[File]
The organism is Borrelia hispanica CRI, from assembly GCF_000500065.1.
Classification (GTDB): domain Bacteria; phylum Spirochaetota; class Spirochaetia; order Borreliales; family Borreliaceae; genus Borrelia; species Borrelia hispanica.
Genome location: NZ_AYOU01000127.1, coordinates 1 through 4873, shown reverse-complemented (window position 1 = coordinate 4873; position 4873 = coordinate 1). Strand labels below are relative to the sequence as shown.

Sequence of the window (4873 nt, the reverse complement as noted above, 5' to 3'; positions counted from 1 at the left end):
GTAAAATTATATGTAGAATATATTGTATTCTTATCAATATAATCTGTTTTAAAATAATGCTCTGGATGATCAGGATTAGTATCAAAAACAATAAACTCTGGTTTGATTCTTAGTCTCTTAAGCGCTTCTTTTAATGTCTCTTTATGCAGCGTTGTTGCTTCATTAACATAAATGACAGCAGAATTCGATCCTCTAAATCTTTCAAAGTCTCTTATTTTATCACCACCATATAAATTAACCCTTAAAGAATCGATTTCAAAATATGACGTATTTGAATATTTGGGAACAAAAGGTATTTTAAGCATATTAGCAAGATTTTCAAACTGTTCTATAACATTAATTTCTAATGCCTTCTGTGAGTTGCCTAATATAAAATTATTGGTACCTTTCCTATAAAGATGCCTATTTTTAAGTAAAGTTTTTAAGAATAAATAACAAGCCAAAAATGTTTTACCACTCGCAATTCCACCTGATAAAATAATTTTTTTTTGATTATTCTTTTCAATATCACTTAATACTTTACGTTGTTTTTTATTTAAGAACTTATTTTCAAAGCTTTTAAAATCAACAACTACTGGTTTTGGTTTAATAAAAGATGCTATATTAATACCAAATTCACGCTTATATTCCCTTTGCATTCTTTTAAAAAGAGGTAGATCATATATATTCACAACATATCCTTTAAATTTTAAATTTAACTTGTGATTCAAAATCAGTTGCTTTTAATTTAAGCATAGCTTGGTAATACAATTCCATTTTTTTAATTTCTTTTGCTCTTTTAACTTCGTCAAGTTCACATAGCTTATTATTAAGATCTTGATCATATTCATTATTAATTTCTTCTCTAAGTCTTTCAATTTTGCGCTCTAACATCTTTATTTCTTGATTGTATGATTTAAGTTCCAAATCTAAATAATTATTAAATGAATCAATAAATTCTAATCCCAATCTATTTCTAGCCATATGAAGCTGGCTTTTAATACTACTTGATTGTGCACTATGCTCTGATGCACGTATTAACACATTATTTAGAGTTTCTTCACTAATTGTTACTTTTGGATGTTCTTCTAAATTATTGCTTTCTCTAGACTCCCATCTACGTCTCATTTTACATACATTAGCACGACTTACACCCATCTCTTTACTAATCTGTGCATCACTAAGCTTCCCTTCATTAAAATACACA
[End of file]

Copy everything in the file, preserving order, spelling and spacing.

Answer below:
The organism is Borrelia hispanica CRI, from assembly GCF_000500065.1.
Classification (GTDB): domain Bacteria; phylum Spirochaetota; class Spirochaetia; order Borreliales; family Borreliaceae; genus Borrelia; species Borrelia hispanica.
Genome location: NZ_AYOU01000127.1, coordinates 1 through 4873, shown reverse-complemented (window position 1 = coordinate 4873; position 4873 = coordinate 1). Strand labels below are relative to the sequence as shown.

Sequence of the window (4873 nt, the reverse complement as noted above, 5' to 3'; positions counted from 1 at the left end):
GTAAAATTATATGTAGAATATATTGTATTCTTATCAATATAATCTGTTTTAAAATAATGCTCTGGATGATCAGGATTAGTATCAAAAACAATAAACTCTGGTTTGATTCTTAGTCTCTTAAGCGCTTCTTTTAATGTCTCTTTATGCAGCGTTGTTGCTTCATTAACATAAATGACAGCAGAATTCGATCCTCTAAATCTTTCAAAGTCTCTTATTTTATCACCACCATATAAATTAACCCTTAAAGAATCGATTTCAAAATATGACGTATTTGAATATTTGGGAACAAAAGGTATTTTAAGCATATTAGCAAGATTTTCAAACTGTTCTATAACATTAATTTCTAATGCCTTCTGTGAGTTGCCTAATATAAAATTATTGGTACCTTTCCTATAAAGATGCCTATTTTTAAGTAAAGTTTTTAAGAATAAATAACAAGCCAAAAATGTTTTACCACTCGCAATTCCACCTGATAAAATAATTTTTTTTTGATTATTCTTTTCAATATCACTTAATACTTTACGTTGTTTTTTATTTAAGAACTTATTTTCAAAGCTTTTAAAATCAACAACTACTGGTTTTGGTTTAATAAAAGATGCTATATTAATACCAAATTCACGCTTATATTCCCTTTGCATTCTTTTAAAAAGAGGTAGATCATATATATTCACAACATATCCTTTAAATTTTAAATTTAACTTGTGATTCAAAATCAGTTGCTTTTAATTTAAGCATAGCTTGGTAATACAATTCCATTTTTTTAATTTCTTTTGCTCTTTTAACTTCGTCAAGTTCACATAGCTTATTATTAAGATCTTGATCATATTCATTATTAATTTCTTCTCTAAGTCTTTCAATTTTGCGCTCTAACATCTTTATTTCTTGATTGTATGATTTAAGTTCCAAATCTAAATAATTATTAAATGAATCAATAAATTCTAATCCCAATCTATTTCTAGCCATATGAAGCTGGCTTTTAATACTACTTGATTGTGCACTATGCTCTGATGCACGTATTAACACATTATTTAGAGTTTCTTCACTAATTGTTACTTTTGGATGTTCTTCTAAATTATTGCTTTCTCTAGACTCCCATCTACGTCTCATTTTACATACATTAGCACGACTTACACCCATCTCTTTACTAATCTGTGCATCACTAAGCTTCCCTTCATTAAAATACACA